One Frenchwoman, who had just lost her husband, cried and moaned all night, and the other women tried to pacify her. Nearly all the women had remembered their furs. They were all second-class passengers in boat 9, except one lady from first-class, who sat on a thwart opposite me. After I had been rowing she made me put my frozen and swollen hands, during each interval, inside her furs to get them warmer again. She also took a pair of kid gloves from her hands for me to wear, but, of course, I could not get them on, though she tried to force them over my swollen fingers.
I was wearing just my waiter’s evening-dress suit and white tie and this old overcoat, which I put over it when I got up to the boat deck. Most of the women in No. 9, which was in charge of the bosun’s mate, wore simply their skirts, cloaks and furs over the nightclothes.
My lifebelt over my overcoat kept my body fairly warm. Nobody died of cold in our boat. The women huddled together and prayed.
There was a crowd of people around the purser’s office taking out their jewellery for a long time after the boat struck. None of the pursers are saved. Several women in the boats had saved their jewellery and took it on board the Carpathia.
It was about 5 o’clock when it got light. Till then we had tried to follow a boat with a powerful light in her. I think it was Mr Lightoller’s. She went a long way off. We saw the Carpathia arrive before it was light.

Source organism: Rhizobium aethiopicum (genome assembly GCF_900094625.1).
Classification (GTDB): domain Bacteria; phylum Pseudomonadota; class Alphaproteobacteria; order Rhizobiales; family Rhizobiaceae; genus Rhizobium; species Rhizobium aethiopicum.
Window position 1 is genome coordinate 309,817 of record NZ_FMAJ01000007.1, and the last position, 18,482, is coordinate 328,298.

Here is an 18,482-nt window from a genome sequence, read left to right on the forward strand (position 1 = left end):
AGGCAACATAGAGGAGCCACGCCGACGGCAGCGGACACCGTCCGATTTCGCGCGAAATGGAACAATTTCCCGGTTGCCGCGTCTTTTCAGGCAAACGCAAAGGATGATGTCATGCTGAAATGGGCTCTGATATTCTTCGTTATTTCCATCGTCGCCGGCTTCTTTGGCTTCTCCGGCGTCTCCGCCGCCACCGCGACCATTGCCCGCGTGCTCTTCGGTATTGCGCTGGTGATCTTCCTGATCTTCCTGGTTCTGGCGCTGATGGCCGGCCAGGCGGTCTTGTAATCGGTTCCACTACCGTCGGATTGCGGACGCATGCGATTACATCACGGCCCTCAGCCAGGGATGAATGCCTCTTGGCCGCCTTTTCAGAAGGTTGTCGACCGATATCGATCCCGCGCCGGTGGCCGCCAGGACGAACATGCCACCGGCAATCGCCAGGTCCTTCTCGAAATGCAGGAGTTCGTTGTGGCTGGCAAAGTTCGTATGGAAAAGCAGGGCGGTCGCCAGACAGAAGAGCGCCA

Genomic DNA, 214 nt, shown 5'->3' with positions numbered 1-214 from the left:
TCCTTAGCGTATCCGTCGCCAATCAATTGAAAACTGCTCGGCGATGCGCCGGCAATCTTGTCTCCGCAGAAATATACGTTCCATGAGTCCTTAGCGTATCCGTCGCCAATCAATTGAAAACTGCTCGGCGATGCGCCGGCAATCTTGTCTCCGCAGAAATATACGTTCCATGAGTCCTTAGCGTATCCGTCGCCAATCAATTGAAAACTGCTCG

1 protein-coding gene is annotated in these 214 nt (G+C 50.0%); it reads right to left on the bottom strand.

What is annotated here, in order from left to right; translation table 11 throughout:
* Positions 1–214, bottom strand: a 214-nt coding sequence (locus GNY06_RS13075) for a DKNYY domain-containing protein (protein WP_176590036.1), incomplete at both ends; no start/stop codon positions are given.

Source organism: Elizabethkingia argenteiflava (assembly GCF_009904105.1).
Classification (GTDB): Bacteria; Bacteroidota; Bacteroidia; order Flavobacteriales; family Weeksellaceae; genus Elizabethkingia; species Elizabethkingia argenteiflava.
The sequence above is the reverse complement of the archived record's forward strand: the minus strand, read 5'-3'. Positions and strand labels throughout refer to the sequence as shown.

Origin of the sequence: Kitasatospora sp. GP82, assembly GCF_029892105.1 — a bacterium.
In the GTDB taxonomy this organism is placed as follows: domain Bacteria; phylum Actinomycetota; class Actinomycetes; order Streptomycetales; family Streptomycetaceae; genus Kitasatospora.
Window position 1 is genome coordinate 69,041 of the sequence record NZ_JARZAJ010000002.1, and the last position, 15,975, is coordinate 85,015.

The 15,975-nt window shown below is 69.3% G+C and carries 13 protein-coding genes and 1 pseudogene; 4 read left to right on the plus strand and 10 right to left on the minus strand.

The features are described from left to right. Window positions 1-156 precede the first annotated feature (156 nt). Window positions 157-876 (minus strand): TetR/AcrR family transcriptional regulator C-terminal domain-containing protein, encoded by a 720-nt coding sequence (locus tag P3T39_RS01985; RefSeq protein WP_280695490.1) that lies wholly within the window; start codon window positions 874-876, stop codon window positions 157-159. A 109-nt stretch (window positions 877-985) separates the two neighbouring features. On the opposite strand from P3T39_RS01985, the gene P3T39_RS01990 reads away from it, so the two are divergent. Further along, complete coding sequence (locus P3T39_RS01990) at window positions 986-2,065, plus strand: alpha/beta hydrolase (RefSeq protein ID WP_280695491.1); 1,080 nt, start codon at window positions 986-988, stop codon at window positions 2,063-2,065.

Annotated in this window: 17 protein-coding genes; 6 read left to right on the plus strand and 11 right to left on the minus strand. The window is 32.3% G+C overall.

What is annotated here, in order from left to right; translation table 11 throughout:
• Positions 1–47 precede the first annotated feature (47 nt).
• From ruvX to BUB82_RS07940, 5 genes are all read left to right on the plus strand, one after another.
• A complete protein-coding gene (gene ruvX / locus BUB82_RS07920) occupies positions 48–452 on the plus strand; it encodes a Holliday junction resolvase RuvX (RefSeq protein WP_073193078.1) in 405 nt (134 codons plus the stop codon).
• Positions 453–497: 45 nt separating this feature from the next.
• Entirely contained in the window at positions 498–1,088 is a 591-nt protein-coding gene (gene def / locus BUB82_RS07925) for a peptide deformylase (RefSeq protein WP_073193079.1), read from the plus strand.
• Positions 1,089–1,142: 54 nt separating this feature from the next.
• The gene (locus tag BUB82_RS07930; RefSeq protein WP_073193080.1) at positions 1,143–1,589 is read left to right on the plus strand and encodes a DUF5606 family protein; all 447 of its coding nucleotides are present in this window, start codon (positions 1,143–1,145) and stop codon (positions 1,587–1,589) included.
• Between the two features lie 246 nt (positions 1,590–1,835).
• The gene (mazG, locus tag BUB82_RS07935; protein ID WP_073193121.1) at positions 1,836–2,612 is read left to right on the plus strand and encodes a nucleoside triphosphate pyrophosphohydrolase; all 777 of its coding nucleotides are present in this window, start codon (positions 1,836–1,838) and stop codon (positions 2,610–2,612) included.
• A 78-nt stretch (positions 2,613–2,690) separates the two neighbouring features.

There was ice all round us at a little distance, but I do not remember my oar ever striking a piece of ice.
Aragõa was not required to give evidence to either the American or British inquiries into the sinking and he returned to Britain and resumed his career at sea. He remained at sea for the rest of his life and served in the Merchant Marine during WWI, later serving aboard Adriatic and Olympic; by 1939 he and his wife were residing at 2, The Borough, Southampton and he was still described as a ship's steward by that point.
Aragõa Harrison remained living in Hampshire and died in Winchester on 3 August 1947 aged 75. He was buried in an unmarked grave at St. Marys Extra Cemetery, Southampton (section A2, plot 187). His widow Annie also spent her final days in Winchester and she died in 1972 aged 99.